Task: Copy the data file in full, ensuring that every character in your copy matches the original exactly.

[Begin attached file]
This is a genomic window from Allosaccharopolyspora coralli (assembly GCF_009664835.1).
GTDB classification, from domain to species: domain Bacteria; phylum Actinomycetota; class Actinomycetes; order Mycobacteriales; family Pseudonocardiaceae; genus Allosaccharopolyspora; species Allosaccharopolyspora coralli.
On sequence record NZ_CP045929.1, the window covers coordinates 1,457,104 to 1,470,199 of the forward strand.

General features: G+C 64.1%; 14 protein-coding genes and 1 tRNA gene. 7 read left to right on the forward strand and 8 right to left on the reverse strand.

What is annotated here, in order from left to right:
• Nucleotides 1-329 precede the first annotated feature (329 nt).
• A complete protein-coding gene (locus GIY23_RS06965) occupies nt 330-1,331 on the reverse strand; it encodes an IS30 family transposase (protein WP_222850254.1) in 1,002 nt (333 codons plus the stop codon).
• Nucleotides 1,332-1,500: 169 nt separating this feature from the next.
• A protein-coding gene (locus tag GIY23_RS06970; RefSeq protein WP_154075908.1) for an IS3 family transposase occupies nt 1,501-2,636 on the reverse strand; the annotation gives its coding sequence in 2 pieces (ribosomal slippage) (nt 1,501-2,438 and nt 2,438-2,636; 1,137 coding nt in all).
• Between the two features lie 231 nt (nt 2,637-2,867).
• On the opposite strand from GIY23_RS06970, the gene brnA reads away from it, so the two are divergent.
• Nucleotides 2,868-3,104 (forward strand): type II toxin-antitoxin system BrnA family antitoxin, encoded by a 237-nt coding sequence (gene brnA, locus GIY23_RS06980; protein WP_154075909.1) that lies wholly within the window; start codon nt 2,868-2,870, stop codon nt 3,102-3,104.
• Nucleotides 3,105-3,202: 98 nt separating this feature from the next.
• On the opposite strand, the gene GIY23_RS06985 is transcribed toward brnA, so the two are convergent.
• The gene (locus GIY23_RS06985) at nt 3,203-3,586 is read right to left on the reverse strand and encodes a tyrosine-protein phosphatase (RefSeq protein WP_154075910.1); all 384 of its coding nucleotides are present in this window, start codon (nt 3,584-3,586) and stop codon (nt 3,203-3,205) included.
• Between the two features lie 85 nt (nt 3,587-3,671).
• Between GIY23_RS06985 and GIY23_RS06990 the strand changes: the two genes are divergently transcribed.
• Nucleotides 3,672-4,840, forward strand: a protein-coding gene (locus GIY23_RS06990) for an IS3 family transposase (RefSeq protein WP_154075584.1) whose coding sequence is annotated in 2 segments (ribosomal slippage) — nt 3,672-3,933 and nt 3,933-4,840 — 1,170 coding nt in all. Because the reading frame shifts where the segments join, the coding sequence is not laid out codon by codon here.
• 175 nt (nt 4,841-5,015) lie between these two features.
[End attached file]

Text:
This is a genomic window from Allosaccharopolyspora coralli (assembly GCF_009664835.1).
GTDB classification, from domain to species: domain Bacteria; phylum Actinomycetota; class Actinomycetes; order Mycobacteriales; family Pseudonocardiaceae; genus Allosaccharopolyspora; species Allosaccharopolyspora coralli.
On sequence record NZ_CP045929.1, the window covers coordinates 1,457,104 to 1,470,199 of the forward strand.

General features: G+C 64.1%; 14 protein-coding genes and 1 tRNA gene. 7 read left to right on the forward strand and 8 right to left on the reverse strand.

What is annotated here, in order from left to right:
• Nucleotides 1-329 precede the first annotated feature (329 nt).
• A complete protein-coding gene (locus GIY23_RS06965) occupies nt 330-1,331 on the reverse strand; it encodes an IS30 family transposase (protein WP_222850254.1) in 1,002 nt (333 codons plus the stop codon).
• Nucleotides 1,332-1,500: 169 nt separating this feature from the next.
• A protein-coding gene (locus tag GIY23_RS06970; RefSeq protein WP_154075908.1) for an IS3 family transposase occupies nt 1,501-2,636 on the reverse strand; the annotation gives its coding sequence in 2 pieces (ribosomal slippage) (nt 1,501-2,438 and nt 2,438-2,636; 1,137 coding nt in all).
• Between the two features lie 231 nt (nt 2,637-2,867).
• On the opposite strand from GIY23_RS06970, the gene brnA reads away from it, so the two are divergent.
• Nucleotides 2,868-3,104 (forward strand): type II toxin-antitoxin system BrnA family antitoxin, encoded by a 237-nt coding sequence (gene brnA, locus GIY23_RS06980; protein WP_154075909.1) that lies wholly within the window; start codon nt 2,868-2,870, stop codon nt 3,102-3,104.
• Nucleotides 3,105-3,202: 98 nt separating this feature from the next.
• On the opposite strand, the gene GIY23_RS06985 is transcribed toward brnA, so the two are convergent.
• The gene (locus GIY23_RS06985) at nt 3,203-3,586 is read right to left on the reverse strand and encodes a tyrosine-protein phosphatase (RefSeq protein WP_154075910.1); all 384 of its coding nucleotides are present in this window, start codon (nt 3,584-3,586) and stop codon (nt 3,203-3,205) included.
• Between the two features lie 85 nt (nt 3,587-3,671).
• Between GIY23_RS06985 and GIY23_RS06990 the strand changes: the two genes are divergently transcribed.
• Nucleotides 3,672-4,840, forward strand: a protein-coding gene (locus GIY23_RS06990) for an IS3 family transposase (RefSeq protein WP_154075584.1) whose coding sequence is annotated in 2 segments (ribosomal slippage) — nt 3,672-3,933 and nt 3,933-4,840 — 1,170 coding nt in all. Because the reading frame shifts where the segments join, the coding sequence is not laid out codon by codon here.
• 175 nt (nt 4,841-5,015) lie between these two features.